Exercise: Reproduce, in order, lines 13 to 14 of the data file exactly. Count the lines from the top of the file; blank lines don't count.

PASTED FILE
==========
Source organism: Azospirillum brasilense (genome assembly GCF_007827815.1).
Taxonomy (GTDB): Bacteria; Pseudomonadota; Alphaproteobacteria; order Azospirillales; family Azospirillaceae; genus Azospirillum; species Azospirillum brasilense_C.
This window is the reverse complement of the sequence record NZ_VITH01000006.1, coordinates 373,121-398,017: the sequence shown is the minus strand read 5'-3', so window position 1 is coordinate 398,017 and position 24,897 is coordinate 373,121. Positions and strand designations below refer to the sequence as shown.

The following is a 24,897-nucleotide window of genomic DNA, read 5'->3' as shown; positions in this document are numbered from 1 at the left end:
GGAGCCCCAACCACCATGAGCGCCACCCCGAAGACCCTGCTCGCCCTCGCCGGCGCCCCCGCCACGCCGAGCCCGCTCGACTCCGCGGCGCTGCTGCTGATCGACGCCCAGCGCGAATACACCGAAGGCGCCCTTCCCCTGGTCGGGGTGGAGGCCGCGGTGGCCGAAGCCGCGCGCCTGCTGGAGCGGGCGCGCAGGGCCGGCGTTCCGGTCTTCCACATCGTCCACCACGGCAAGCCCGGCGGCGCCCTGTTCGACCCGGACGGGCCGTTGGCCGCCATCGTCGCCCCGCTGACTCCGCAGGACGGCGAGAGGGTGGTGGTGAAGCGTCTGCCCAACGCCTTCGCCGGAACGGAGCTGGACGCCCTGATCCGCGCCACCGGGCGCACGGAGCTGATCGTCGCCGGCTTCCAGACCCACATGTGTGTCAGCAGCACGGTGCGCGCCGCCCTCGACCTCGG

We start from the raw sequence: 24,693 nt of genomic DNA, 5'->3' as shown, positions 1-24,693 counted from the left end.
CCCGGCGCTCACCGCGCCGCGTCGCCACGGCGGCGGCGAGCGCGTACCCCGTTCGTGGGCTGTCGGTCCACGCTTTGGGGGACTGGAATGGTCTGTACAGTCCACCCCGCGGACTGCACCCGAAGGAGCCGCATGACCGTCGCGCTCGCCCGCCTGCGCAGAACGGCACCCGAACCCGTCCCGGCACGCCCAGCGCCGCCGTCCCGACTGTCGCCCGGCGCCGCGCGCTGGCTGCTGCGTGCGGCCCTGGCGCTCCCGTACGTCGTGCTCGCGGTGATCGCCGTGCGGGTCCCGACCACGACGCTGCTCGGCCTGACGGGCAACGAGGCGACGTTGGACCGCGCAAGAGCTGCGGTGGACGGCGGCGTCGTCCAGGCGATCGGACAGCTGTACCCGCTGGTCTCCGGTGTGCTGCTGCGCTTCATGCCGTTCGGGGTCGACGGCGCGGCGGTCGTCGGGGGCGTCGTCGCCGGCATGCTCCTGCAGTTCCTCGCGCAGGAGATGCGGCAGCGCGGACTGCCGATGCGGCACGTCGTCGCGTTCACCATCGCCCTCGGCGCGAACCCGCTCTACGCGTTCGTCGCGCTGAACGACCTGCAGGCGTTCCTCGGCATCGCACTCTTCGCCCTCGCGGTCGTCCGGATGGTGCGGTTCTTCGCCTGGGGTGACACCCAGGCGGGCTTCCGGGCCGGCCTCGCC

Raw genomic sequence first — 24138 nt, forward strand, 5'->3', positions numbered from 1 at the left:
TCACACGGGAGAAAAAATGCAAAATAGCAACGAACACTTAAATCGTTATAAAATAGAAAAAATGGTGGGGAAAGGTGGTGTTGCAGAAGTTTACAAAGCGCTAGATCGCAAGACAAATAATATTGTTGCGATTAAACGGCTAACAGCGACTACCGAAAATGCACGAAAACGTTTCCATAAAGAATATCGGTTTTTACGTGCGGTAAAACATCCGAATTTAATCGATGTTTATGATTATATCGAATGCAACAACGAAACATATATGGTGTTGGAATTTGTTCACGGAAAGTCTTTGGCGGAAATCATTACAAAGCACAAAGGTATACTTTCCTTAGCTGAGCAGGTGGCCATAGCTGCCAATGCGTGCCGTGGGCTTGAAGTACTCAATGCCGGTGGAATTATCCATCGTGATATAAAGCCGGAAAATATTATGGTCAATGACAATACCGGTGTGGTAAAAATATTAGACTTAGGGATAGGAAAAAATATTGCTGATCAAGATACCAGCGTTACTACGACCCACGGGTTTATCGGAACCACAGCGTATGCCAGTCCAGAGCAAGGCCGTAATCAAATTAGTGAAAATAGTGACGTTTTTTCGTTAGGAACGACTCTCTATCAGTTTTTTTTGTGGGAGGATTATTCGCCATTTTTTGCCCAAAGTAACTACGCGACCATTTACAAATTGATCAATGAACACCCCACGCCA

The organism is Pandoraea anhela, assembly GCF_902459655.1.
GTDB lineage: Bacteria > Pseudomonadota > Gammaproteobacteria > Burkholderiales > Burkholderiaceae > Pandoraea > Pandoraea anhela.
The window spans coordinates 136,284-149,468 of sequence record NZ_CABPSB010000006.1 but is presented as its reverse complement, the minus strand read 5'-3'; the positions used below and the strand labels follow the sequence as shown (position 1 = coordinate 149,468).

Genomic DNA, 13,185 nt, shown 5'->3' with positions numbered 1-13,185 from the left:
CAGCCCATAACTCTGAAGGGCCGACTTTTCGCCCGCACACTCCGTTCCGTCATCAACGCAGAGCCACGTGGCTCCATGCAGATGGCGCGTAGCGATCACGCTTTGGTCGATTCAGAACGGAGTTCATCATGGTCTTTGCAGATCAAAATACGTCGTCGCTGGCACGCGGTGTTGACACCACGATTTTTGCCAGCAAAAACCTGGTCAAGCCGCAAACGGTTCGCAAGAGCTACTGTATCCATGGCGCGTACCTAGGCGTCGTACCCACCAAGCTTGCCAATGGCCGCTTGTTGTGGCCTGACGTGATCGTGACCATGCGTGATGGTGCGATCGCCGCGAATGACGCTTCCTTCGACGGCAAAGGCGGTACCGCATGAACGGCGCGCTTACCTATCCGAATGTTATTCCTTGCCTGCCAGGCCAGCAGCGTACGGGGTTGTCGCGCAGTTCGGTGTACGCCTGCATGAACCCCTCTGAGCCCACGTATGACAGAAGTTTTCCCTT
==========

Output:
Genomic DNA, 13,185 nt, shown 5'->3' with positions numbered 1-13,185 from the left:
CAGCCCATAACTCTGAAGGGCCGACTTTTCGCCCGCACACTCCGTTCCGTCATCAACGCAGAGCCACGTGGCTCCATGCAGATGGCGCGTAGCGATCACGCTTTGGTCGATTCAGAACGGAGTTCATCATGGTCTTTGCAGATCAAAATACGTCGTCGCTGGCACGCGGTGTTGACACCACGATTTTTGCCAGCAAAAACCTGGTCAAGCCGCAAACGGTTCGCAAGAGCTACTGTATCCATGGCGCGTACCTAGGCGTCGTACCCACCAAGCTTGCCAATGGCCGCTTGTTGTGGCCTGACGTGATCGTGACCATGCGTGATGGTGCGATCGCCGCGAATGACGCTTCCTTCGACGGCAAAGGCGGTACCGCATGAACGGCGCGCTTACCTATCCGAATGTTATTCCTTGCCTGCCAGGCCAGCAGCGTACGGGGTTGTCGCGCAGTTCGGTGTACGCCTGCATGAACCCCTCTGAGCCCACGTATGACAGAAGTTTTCCCTT